In Fabulae, Joy Katz interrogates the physical world, constructing a sensual and striking autobiography. She turns to the familiarity and strangeness of the female body, its surfaces and inner workings, often, although her subjects range from Thomas Jefferson to an Adam and Eve plagued with obsessive-compulsive disorder to the streets of New York’s diamond district. The poems, by turns funny and philosophical, point to how we suffer from desire: the danger, she writes, is that we might love the world “like heaven and be lost.” But they come back to delight in a flawed world especially the palpable beauty of words, and even the erotic shapes of the letterforms that make them up.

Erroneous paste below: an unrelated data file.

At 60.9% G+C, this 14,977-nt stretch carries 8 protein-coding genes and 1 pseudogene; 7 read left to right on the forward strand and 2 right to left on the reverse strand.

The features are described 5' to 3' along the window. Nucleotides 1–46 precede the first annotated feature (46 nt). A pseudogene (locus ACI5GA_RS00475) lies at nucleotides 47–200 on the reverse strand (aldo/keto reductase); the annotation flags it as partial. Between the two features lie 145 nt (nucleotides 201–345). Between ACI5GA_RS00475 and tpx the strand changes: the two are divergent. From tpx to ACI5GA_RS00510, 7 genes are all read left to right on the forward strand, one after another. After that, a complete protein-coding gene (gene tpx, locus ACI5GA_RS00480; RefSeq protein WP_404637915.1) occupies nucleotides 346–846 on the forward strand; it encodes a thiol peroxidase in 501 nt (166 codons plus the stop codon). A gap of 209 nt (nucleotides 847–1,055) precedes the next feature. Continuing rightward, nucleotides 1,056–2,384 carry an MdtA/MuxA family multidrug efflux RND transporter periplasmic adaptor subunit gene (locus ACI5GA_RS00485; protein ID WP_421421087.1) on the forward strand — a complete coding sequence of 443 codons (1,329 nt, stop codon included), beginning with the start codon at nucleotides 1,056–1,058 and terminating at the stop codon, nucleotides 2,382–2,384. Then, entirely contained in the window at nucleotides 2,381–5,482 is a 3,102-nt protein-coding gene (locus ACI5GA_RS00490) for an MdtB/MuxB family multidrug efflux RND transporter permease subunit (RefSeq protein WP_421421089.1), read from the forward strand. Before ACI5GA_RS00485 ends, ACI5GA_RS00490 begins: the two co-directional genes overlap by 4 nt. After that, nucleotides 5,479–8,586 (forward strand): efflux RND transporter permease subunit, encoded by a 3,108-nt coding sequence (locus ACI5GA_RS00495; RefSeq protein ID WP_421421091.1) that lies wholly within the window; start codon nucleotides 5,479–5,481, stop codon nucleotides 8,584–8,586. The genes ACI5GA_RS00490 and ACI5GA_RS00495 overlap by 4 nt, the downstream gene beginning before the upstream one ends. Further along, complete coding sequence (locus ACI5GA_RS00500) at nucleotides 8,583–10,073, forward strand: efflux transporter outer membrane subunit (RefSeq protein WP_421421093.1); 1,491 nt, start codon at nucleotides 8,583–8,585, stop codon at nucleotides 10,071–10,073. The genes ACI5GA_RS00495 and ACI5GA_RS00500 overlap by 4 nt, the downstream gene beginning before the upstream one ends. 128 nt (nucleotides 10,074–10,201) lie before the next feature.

By offering, for the first time in a single edition, complete English translations of Apollodorus' Library and Hyginus' Fabulae -- the two most important surviving "handbooks" of classical mythography -- this volume enables readers to compare the twos versions of the most important Greek and Roman myths. A General Introduction sets the Library and Fabulae into the wider context of ancient mythography; introductions to each text discuss in greater detail issues of authorship, aim, and influence. A general index, an index of people and geographic locations, and an index of authors and works cited by the mythographers are also included.